Bruce Graham’s White Guy On The Bus is largely scored by what sounds like an engine, idling. It has this feeling the whole way through: tense, always ready to shift into higher gear at a moment’s notice, and it frequently does. The Finborough is far from either the safe, affluent, white suburbs of Philadelphia or the poor, majority black ‘Philadelphia Badlands’, but Graham’s play still applies the heat until it’s sweltering, even in Earl’s Court.
Directed by Jelena Budimir in its European premiere, Graham’s script doesn’t pull its punches. Though I’m a firm believer that work on racism can and should be done by anyone, I still get that feeling when I see a play on race has been written by a white person. Non-white people know this feeling. Your guard goes up. And with a majority white cast?
Still, it works. It’s not that I think that being white necessarily gives you an insight into the way white privilege works that people like me are lacking, but Graham here is personal and scathing. His scope is wide: educational efforts in ‘rough’ areas, real seething resentment between races, and the insidious ethnic casting in advertisements which calls for non-threatening, “well-spoken” depictions of black men at the head of companies and ambiguously raced “multi-ethnic” women. The handful of people of colour in the audience were easily outnumbered by the several older, largely white and entirely male critics, but whoever White Guy On The Bus plays to, it will bite.
Ray (Donald Sage Mackay) is a financier, married to Roz, a teacher who works in a public school and sees, to put it delicately, bad shit. Samantha Coughlan plays Roz wonderfully with clear expressions and absolute conviction. She’s a realistic and familiar character, a mess of politics as so many of us are. She resents Molly’s (Marina Bye) patronising and ineffectually liberal attitude towards black people and the kids she works with, but expresses her belief in an era of a new McCarthyism consisting of everyone racing to hurl accusations of racism at each other. She waves off Molly’s quoting of the much-disputed definition of racism as power in combination with prejudice. From the thick of it, where she stands, it all looks the same to her.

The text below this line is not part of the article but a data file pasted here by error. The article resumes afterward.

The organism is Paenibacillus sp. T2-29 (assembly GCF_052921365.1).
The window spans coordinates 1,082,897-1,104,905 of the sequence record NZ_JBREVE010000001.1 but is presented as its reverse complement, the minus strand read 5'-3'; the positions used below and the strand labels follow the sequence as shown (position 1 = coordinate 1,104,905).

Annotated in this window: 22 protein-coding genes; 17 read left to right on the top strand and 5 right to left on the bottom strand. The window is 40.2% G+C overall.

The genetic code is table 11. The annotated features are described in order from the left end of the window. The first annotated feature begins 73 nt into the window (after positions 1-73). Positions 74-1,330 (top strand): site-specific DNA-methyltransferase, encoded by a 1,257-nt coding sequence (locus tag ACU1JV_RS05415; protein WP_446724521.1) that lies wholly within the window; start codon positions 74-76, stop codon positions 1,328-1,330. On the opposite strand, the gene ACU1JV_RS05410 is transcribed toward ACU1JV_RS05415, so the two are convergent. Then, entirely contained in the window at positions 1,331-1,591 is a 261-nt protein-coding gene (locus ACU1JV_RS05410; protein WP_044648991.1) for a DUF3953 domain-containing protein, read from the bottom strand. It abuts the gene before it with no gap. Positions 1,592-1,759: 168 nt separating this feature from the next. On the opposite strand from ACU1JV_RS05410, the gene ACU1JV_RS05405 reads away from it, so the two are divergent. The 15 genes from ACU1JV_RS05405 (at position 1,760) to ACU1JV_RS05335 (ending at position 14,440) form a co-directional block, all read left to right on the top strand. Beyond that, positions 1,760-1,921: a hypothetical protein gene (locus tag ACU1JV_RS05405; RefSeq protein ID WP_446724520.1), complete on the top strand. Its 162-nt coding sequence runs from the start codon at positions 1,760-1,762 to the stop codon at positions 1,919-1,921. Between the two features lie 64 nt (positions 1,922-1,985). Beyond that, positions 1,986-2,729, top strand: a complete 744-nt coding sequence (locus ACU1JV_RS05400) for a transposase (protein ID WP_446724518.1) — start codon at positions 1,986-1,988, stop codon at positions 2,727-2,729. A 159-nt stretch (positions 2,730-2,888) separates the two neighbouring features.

All of these characters and Roz and Ray’s quasi-son, Christopher (Carl Stone) are white. Joanna McGibbon plays Shatique, the only black character, whose world bears no resemblance to that of these white liberals. She and Ray meet on the bus which goes to the prison, and something like friendship is struck up between them. Luckily, McGibbon isn’t limited to the role of simple contrast or dose of reality, and her character is as well-drawn, angry and realistic as the rest. Graham’s strength is his avoidance of passing too heavy-handed a judgement on the characters and the attitudes they hold; he doesn’t need to. White Guy On The Bus is nasty from the outset, before the venom in these people has to bubble over, because that’s how racism works.
Designer Sarah Jane Booth’s choice of a plush green carpet is somehow effectively unnerving, while eclectic lighting (Zak Macro) from fluorescent strips to lampshades helps to indicate location, though the overlapping of scenes means it’s never a genuine problem. I don’t personally have the kind of barbed conversations that are in White Guy On The Bus anymore, but many will recognise the layers of white self-consciousness and deep-running bigotry here. Graham puts on trial those who endlessly extol the virtues of ‘diversity’ yet have no stake in changing things; he’s concerned with complicity, how we cover over exploitation with money and make excuses for our discomfort.
Budimir’s direction is largely efficient and smooth, letting the play show you the ugliness we all know is there. It’s a vindication of my feeling that race isn’t and shouldn’t be a subject off-bounds to anyone, and another notch on the Finborough’s well-worn belt.
White Guy On The Bus is on at Finborough Theatre until Saturday April 21st. Book tickets here.